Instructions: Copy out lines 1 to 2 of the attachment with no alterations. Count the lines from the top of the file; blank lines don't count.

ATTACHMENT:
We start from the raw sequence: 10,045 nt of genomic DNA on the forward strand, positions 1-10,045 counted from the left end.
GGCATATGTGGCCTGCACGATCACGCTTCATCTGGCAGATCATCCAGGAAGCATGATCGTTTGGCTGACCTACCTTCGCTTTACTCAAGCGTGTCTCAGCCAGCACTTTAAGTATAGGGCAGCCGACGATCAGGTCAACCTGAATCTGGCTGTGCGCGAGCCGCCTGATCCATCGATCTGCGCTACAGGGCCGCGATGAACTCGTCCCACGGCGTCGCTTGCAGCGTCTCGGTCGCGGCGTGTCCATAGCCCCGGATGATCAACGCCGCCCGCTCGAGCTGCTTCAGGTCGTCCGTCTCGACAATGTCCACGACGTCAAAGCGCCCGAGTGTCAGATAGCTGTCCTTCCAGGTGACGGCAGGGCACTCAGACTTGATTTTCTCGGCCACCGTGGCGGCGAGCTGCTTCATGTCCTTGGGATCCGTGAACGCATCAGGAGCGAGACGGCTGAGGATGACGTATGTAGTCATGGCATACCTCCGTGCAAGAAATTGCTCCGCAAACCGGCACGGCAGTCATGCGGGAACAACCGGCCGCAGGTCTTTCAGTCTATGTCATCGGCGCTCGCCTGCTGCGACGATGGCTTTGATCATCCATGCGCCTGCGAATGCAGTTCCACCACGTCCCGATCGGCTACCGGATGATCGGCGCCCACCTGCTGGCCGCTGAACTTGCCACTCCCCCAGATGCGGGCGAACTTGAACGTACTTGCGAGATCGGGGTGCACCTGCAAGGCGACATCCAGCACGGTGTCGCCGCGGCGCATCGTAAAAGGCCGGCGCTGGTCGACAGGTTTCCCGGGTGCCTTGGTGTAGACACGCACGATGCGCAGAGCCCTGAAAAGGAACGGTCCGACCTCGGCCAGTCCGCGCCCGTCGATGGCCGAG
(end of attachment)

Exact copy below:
We start from the raw sequence: 10,045 nt of genomic DNA on the forward strand, positions 1-10,045 counted from the left end.
GGCATATGTGGCCTGCACGATCACGCTTCATCTGGCAGATCATCCAGGAAGCATGATCGTTTGGCTGACCTACCTTCGCTTTACTCAAGCGTGTCTCAGCCAGCACTTTAAGTATAGGGCAGCCGACGATCAGGTCAACCTGAATCTGGCTGTGCGCGAGCCGCCTGATCCATCGATCTGCGCTACAGGGCCGCGATGAACTCGTCCCACGGCGTCGCTTGCAGCGTCTCGGTCGCGGCGTGTCCATAGCCCCGGATGATCAACGCCGCCCGCTCGAGCTGCTTCAGGTCGTCCGTCTCGACAATGTCCACGACGTCAAAGCGCCCGAGTGTCAGATAGCTGTCCTTCCAGGTGACGGCAGGGCACTCAGACTTGATTTTCTCGGCCACCGTGGCGGCGAGCTGCTTCATGTCCTTGGGATCCGTGAACGCATCAGGAGCGAGACGGCTGAGGATGACGTATGTAGTCATGGCATACCTCCGTGCAAGAAATTGCTCCGCAAACCGGCACGGCAGTCATGCGGGAACAACCGGCCGCAGGTCTTTCAGTCTATGTCATCGGCGCTCGCCTGCTGCGACGATGGCTTTGATCATCCATGCGCCTGCGAATGCAGTTCCACCACGTCCCGATCGGCTACCGGATGATCGGCGCCCACCTGCTGGCCGCTGAACTTGCCACTCCCCCAGATGCGGGCGAACTTGAACGTACTTGCGAGATCGGGGTGCACCTGCAAGGCGACATCCAGCACGGTGTCGCCGCGGCGCATCGTAAAAGGCCGGCGCTGGTCGACAGGTTTCCCGGGTGCCTTGGTGTAGACACGCACGATGCGCAGAGCCCTGAAAAGGAACGGTCCGACCTCGGCCAGTCCGCGCCCGTCGATGGCCGAG